Thursday, 24 March 2016

Borno state has the highest cases of Syphilis- Abuja doctor

Syphilis is a sexually transmitted infection (STI) caused by the Treponema Pallidum spirochete. The route of transmission is almost always by sexual contact, although there maybe congenital syphilis via transmission from mother to child.

The Head of Prevention, Department of Public Health and HIV/AIDS Division, Ministry of Health, Dr. Chukwuma Anyaike, has disclosed that recent findings from a national survey on serial prevalence of Syphilis in the country indicates that Borno State remains the state with highest cases of Syphilis.

The findings, according to him, revealed that the rate of syphilis nationwide as at 2005 was 1.5% and dropped to 0.7 per cent in 2014.

 Anyaike disclosed this at the launch of HIV/Syphilis Duo Rapid Test by Alere Healthcare Services in Abuja. He also said that a similar survey was last carried out in 2005 and the success recorded in terms of prevention interventions in HIV response maybe responsible for the reduction in the prevalence of Syphilis, because, “HIV and syphilis almost run hand in hand in terms of mode of transmission.”

In his words, “we had a national survey on serial prevalence of Syphilis in the country and in 2005, it was 1.5 per cent until 2014, the prevalence rate dropped to 0.7 per cent nationally, nine years after. But, when you try to look at it in states level, you will see that it could be higher than 0.7 per cent prevalence.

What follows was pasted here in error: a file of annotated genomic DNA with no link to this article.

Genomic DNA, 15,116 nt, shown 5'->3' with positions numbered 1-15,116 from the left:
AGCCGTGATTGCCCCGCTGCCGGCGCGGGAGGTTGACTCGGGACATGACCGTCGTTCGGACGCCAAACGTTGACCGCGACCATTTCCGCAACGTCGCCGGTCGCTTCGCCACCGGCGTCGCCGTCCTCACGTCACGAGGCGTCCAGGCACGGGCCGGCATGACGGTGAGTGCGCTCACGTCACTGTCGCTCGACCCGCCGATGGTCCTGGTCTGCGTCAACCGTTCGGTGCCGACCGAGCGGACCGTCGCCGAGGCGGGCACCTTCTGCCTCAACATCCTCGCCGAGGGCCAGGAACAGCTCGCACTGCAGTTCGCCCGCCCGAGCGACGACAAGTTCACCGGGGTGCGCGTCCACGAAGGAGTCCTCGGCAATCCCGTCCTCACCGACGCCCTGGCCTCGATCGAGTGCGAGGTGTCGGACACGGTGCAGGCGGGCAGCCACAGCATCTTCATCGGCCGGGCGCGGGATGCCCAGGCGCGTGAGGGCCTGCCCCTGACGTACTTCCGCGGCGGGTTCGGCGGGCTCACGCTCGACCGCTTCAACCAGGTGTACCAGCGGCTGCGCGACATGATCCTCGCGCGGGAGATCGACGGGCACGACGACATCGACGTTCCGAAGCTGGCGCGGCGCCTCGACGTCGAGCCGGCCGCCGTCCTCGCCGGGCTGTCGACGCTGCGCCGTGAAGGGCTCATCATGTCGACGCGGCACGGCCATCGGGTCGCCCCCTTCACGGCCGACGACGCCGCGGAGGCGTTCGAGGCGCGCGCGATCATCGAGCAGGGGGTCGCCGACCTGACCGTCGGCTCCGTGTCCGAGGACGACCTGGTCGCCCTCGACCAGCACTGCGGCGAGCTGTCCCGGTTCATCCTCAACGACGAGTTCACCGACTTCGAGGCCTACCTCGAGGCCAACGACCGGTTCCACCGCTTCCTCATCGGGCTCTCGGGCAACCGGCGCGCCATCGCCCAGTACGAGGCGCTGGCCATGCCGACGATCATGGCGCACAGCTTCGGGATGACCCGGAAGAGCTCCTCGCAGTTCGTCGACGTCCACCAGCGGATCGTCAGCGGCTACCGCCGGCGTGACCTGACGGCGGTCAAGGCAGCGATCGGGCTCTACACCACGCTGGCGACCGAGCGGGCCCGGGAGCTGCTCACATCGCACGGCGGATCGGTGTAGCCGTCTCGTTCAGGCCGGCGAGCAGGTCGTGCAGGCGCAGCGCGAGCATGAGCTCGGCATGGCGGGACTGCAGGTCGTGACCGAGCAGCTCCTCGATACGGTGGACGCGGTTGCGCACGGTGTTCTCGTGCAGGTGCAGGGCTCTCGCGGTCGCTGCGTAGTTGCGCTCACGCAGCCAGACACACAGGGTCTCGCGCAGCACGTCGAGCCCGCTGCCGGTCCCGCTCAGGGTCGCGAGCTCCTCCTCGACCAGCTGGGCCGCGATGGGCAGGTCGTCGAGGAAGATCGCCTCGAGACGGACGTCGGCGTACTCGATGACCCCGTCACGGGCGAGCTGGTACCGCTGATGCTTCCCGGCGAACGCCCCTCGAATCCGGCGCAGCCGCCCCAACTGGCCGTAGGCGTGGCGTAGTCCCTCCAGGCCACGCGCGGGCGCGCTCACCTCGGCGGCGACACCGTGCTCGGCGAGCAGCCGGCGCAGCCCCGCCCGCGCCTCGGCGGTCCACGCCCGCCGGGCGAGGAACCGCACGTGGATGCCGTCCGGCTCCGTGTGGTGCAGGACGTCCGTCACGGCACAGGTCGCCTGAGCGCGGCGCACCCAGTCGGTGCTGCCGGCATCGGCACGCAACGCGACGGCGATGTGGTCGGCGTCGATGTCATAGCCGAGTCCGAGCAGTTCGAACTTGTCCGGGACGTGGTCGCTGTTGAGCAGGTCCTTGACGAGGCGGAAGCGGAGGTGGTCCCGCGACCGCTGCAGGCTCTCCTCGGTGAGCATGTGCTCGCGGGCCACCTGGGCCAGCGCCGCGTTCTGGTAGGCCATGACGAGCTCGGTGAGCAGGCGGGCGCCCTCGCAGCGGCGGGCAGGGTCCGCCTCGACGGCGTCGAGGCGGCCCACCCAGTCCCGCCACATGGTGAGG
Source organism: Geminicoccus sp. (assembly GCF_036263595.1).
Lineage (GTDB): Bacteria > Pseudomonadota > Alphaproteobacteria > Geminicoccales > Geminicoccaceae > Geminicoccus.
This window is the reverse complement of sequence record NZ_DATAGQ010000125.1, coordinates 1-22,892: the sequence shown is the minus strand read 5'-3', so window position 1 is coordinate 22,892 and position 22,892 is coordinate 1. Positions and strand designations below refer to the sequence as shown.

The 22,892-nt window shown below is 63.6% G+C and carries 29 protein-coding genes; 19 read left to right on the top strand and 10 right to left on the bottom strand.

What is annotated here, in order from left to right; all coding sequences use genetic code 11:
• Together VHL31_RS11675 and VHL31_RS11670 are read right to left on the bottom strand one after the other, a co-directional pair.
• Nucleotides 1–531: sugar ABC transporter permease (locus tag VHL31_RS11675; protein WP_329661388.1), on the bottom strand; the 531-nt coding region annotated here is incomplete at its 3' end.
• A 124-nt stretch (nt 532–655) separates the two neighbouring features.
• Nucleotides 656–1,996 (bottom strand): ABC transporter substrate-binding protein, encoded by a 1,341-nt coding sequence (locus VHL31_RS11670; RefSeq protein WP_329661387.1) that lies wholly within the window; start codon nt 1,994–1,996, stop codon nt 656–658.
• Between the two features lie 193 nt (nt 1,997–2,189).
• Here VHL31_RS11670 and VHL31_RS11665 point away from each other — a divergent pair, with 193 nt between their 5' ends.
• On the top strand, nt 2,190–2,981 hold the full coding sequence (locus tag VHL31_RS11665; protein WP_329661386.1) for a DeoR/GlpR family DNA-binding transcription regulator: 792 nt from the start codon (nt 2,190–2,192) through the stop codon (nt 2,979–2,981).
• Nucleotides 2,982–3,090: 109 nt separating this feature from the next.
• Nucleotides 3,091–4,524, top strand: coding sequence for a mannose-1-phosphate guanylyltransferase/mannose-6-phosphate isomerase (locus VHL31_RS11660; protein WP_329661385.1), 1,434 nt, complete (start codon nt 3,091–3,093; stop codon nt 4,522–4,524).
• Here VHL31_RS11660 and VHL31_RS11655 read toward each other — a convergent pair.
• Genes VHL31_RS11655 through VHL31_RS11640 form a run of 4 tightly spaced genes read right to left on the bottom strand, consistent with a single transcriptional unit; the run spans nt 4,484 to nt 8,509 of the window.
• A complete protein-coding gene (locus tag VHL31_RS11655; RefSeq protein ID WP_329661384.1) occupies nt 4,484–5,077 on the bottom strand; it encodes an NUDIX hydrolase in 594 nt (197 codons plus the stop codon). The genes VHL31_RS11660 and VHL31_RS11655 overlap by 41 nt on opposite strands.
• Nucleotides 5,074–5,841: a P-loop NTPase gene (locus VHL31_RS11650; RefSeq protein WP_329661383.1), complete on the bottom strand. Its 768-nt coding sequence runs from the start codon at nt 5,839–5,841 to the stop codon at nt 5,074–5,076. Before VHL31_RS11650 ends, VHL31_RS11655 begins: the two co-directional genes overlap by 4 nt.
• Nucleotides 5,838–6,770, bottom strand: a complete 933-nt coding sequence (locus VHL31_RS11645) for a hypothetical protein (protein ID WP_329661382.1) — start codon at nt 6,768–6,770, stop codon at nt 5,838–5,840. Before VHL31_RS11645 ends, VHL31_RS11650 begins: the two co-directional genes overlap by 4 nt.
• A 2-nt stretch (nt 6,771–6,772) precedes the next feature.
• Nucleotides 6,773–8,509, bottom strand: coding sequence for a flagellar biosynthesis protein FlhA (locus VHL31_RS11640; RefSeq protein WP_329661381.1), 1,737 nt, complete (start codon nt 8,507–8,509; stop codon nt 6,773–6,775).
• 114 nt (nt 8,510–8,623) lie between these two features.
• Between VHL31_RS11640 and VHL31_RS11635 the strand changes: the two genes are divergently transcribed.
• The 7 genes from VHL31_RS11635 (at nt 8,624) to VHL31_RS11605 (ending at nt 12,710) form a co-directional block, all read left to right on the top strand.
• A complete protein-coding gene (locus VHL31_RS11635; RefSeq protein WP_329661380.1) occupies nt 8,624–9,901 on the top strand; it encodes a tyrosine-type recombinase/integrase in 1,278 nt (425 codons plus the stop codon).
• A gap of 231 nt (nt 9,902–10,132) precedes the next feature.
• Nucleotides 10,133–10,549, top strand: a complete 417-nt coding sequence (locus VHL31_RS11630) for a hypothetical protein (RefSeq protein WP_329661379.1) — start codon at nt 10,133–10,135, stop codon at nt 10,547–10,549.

“The 0.7 per cent syphilis prevalence nationally doesn’t mean that is the prevalence rate everywhere in the country. We have regional and state variations. In fact, we have some states that their prevalence is zero per cent findings. Borno seems to have the highest in terms of prevalence according to states.”

“The findings also revealed that the trend could be higher than 0.7 per cent because, HIV/Syphilis has a lot of drivers. If you have an unprotected sex, it’s possible that it could lead to HIV/Syphilis infections.”

Dr. Anyaike, when asked if the security challenges in those areas could be the major factor that led to the increase of syphilis in Borno State, he said that may not have caused it.

“We need to be scientific in our judgement or conclusions. We can’t link that with the security situations. However, one could allude that. But, scientifically, we have to prove that it could be possible that the security challenges in that region prevented the people from having access to medical treatment.

"STI has a lot to do with attitudinal linkages. Government could give you prevention or barrier materials to use and you may refuse to use it. You won’t say it is government that got you exposed to Syphilis. It is an individual something. You could be in a state where there are no security challenges and you keep risky behaviours, as this would exposed you to being infected," he added.